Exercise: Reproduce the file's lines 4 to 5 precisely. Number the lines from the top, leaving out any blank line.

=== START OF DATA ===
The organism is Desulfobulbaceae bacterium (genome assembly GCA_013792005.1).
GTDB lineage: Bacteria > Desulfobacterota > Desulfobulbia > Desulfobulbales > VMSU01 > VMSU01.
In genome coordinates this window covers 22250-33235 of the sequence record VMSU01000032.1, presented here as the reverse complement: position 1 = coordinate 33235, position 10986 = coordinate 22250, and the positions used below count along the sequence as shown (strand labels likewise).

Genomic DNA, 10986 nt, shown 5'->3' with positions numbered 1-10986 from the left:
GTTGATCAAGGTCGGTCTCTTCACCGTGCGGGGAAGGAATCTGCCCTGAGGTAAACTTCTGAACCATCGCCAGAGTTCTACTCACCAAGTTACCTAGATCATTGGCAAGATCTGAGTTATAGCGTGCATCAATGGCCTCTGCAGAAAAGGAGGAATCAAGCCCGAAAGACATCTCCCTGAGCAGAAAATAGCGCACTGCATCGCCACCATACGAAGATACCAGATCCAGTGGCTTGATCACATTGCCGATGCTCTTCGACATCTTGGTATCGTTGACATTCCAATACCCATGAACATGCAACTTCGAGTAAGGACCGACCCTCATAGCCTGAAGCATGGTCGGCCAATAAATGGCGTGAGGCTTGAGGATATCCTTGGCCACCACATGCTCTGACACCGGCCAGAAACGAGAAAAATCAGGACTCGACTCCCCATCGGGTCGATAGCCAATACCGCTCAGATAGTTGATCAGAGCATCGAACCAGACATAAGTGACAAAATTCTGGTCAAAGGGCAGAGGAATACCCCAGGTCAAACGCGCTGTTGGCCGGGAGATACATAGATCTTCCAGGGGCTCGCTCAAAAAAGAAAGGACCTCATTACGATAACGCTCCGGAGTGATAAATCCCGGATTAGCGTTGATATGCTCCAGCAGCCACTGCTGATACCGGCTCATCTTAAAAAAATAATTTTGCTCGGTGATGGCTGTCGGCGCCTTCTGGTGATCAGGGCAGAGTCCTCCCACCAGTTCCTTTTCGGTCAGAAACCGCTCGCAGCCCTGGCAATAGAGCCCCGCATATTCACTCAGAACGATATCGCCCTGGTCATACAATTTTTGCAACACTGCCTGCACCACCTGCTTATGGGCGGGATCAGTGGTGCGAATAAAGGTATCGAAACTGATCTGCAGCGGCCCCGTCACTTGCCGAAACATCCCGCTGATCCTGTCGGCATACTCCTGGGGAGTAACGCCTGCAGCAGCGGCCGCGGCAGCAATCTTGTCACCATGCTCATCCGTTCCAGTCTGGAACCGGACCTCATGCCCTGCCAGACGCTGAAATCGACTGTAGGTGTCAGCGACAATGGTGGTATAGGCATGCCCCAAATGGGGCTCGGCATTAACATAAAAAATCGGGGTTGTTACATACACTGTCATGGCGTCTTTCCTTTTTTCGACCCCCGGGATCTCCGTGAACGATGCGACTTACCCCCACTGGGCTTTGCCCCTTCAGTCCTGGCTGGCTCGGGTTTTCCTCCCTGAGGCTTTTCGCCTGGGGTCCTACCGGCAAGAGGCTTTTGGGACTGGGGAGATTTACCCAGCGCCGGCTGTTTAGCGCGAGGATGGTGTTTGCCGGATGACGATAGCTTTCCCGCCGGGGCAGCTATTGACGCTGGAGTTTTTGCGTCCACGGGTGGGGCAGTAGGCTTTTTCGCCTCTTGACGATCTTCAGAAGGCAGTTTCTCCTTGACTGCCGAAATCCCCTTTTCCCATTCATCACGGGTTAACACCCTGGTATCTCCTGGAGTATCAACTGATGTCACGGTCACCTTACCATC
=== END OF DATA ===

Genomic DNA, 10986 nt, shown 5'->3' with positions numbered 1-10986 from the left:
GTTGATCAAGGTCGGTCTCTTCACCGTGCGGGGAAGGAATCTGCCCTGAGGTAAACTTCTGAACCATCGCCAGAGTTCTACTCACCAAGTTACCTAGATCATTGGCAAGATCTGAGTTATAGCGTGCATCAATGGCCTCTGCAGAAAAGGAGGAATCAAGCCCGAAAGACATCTCCCTGAGCAGAAAATAGCGCACTGCATCGCCACCATACGAAGATACCAGATCCAGTGGCTTGATCACATTGCCGATGCTCTTCGACATCTTGGTATCGTTGACATTCCAATACCCATGAACATGCAACTTCGAGTAAGGACCGACCCTCATAGCCTGAAGCATGGTCGGCCAATAAATGGCGTGAGGCTTGAGGATATCCTTGGCCACCACATGCTCTGACACCGGCCAGAAACGAGAAAAATCAGGACTCGACTCCCCATCGGGTCGATAGCCAATACCGCTCAGATAGTTGATCAGAGCATCGAACCAGACATAAGTGACAAAATTCTGGTCAAAGGGCAGAGGAATACCCCAGGTCAAACGCGCTGTTGGCCGGGAGATACATAGATCTTCCAGGGGCTCGCTCAAAAAAGAAAGGACCTCATTACGATAACGCTCCGGAGTGATAAATCCCGGATTAGCGTTGATATGCTCCAGCAGCCACTGCTGATACCGGCTCATCTTAAAAAAATAATTTTGCTCGGTGATGGCTGTCGGCGCCTTCTGGTGATCAGGGCAGAGTCCTCCCACCAGTTCCTTTTCGGTCAGAAACCGCTCGCAGCCCTGGCAATAGAGCCCCGCATATTCACTCAGAACGATATCGCCCTGGTCATACAATTTTTGCAACACTGCCTGCACCACCTGCTTATGGGCGGGATCAGTGGTGCGAATAAAGGTATCGAAACTGATCTGCAGCGGCCCCGTCACTTGCCGAAACATCCCGCTGATCCTGTCGGCATACTCCTGGGGAGTAACGCCTGCAGCAGCGGCCGCGGCAGCAATCTTGTCACCATGCTCATCCGTTCCAGTCTGGAACCGGACCTCATGCCCTGCCAGACGCTGAAATCGACTGTAGGTGTCAGCGACAATGGTGGTATAGGCATGCCCCAAATGGGGCTCGGCATTAACATAAAAAATCGGGGTTGTTACATACACTGTCATGGCGTCTTTCCTTTTTTCGACCCCCGGGATCTCCGTGAACGATGCGACTTACCCCCACTGGGCTTTGCCCCTTCAGTCCTGGCTGGCTCGGGTTTTCCTCCCTGAGGCTTTTCGCCTGGGGTCCTACCGGCAAGAGGCTTTTGGGACTGGGGAGATTTACCCAGCGCCGGCTGTTTAGCGCGAGGATGGTGTTTGCCGGATGACGATAGCTTTCCCGCCGGGGCAGCTATTGACGCTGGAGTTTTTGCGTCCACGGGTGGGGCAGTAGGCTTTTTCGCCTCTTGACGATCTTCAGAAGGCAGTTTCTCCTTGACTGCCGAAATCCCCTTTTCCCATTCATCACGGGTTAACACCCTGGTATCTCCTGGAGTATCAACTGATGTCACGGTCACCTTACCATC